Here we are at post 17 in this series, describing the design and construction of a folding bench, or battari shōgi, such as are typically found attached to the front wall of Kyōto-area merchant’s houses. This project involves replacing a 30-year old damaged shōgi from a Boston Museum.
One note before I proceed today: if you recently added a comment and it hasn’t appeared, that is because it has been rejected. By me. I welcome all comments, except for those where the writer does not append their name to the comment, and/or (this is a new change) where the comment contains advertising, hyperlinks, and so forth. If you want to advertise, do it some other way, thank you.
Today was glue up day. First things first though – I wanted to fit the new hinge pieces to their respective cross-pieces. These connections are a form of open bridle joint (that’s one way to describe it at least), and will not be glued or wedged – there’s no conceivable need since the cross-pieces are captive in the frame. As it turned out, both hinge pieces fit nicely into their morises without any adjustment or trimming. Here’s the entry of one hinge piece into its cross-piece:
Next I wanted to confirm the operation of each hinge, and check that it closed to the point where the stretcher would be flat against the underside of the cross-pieces. Here’s the assembly connected up:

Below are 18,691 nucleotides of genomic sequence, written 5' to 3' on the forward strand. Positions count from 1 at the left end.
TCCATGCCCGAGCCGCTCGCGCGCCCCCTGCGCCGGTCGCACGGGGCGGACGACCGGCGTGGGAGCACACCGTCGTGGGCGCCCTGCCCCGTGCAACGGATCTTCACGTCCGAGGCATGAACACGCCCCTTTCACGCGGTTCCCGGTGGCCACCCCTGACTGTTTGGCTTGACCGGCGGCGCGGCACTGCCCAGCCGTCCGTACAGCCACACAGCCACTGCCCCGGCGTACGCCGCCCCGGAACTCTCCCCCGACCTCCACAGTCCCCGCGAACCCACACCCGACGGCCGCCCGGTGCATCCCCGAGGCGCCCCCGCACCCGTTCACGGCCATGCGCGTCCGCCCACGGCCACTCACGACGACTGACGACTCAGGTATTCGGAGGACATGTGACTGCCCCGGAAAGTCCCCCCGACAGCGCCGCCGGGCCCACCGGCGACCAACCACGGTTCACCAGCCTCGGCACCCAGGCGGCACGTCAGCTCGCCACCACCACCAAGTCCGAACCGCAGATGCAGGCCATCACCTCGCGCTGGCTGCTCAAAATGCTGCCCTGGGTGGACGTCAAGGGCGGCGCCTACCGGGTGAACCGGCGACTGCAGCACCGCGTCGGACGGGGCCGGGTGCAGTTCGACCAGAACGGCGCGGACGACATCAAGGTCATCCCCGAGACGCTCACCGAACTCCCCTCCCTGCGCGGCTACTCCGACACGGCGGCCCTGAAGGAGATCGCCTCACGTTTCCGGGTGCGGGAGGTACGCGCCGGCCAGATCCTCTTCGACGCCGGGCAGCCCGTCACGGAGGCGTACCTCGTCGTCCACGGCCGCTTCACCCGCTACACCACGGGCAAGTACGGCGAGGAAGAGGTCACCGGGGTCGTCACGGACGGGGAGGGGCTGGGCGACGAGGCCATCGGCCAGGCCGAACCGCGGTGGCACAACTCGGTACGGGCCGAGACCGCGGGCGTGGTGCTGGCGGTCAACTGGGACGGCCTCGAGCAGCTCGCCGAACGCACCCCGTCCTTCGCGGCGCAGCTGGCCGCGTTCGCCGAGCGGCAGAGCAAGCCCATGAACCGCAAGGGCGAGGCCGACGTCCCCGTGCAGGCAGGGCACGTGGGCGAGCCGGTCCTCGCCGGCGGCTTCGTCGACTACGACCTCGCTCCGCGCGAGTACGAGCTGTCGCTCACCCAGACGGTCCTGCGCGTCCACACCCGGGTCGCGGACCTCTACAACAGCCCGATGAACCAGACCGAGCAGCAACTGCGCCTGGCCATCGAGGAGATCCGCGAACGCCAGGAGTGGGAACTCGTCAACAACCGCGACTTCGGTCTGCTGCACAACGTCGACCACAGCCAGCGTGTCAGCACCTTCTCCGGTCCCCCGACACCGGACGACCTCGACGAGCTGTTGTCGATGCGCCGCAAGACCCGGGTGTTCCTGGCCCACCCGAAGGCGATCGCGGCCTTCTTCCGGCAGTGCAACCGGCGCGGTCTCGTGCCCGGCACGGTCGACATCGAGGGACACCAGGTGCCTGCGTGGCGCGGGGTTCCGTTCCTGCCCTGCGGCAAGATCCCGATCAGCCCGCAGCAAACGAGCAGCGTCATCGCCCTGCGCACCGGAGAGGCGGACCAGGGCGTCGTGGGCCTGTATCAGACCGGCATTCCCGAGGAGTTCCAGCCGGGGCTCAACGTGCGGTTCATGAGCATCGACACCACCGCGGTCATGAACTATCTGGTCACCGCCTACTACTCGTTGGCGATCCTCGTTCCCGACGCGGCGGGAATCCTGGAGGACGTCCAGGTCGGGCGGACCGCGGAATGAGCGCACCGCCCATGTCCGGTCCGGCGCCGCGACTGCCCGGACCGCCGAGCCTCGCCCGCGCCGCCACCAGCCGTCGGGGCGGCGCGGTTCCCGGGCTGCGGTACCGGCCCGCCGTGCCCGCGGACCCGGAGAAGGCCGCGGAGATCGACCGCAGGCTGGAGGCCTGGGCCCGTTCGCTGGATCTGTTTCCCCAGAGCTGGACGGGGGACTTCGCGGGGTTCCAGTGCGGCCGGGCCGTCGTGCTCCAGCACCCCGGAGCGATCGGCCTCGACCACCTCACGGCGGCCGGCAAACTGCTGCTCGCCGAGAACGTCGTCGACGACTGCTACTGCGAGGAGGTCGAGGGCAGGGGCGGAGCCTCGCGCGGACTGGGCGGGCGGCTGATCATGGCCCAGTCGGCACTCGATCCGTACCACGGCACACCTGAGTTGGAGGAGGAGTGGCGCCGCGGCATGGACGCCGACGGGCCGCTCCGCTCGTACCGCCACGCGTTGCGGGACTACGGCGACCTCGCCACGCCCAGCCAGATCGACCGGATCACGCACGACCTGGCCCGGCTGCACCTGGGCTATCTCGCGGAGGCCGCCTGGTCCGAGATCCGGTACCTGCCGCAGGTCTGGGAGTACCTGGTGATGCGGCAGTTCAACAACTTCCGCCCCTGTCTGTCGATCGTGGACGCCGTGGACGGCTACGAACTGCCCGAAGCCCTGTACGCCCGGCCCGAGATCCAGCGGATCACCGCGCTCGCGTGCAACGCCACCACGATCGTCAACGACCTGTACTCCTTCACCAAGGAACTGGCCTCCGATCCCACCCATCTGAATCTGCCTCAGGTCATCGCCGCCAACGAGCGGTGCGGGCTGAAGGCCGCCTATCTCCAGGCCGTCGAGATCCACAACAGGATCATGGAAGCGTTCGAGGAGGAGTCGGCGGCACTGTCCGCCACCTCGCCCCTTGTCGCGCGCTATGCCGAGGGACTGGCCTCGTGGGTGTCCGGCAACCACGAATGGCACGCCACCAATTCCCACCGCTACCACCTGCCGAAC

Next I wanted to confirm the fit of the floating panel all around the frame:
I’m very glad I did this, as I discovered that the end cut on the panel was not square at one end, by a whopping 2~3 mm, and this would have definitely hung up the assembly when gluing, something I most assuredly did not want to happen. I trimmed the end grain with my smoothing plane until the fit was satisfactory.
I thought carefully for a few moments about whether I had missed any details that needed attention before glue-up, and finding none, decided, with a slight sense of nervousness, it was time to start the final assembly.
Here we are around the half-way point – all the cross-pieces are bedded in the lower frame rail, the side frame rails are on, and the leg assembly is in place:
Whew! Well, all that remains now is to trim the tenons, oil the end-grain bits and give the piece a final oiling and careful clean-up. Next week sometime I will be taking it to the museum for installation.
Thanks for dropping by today. –> on to post 18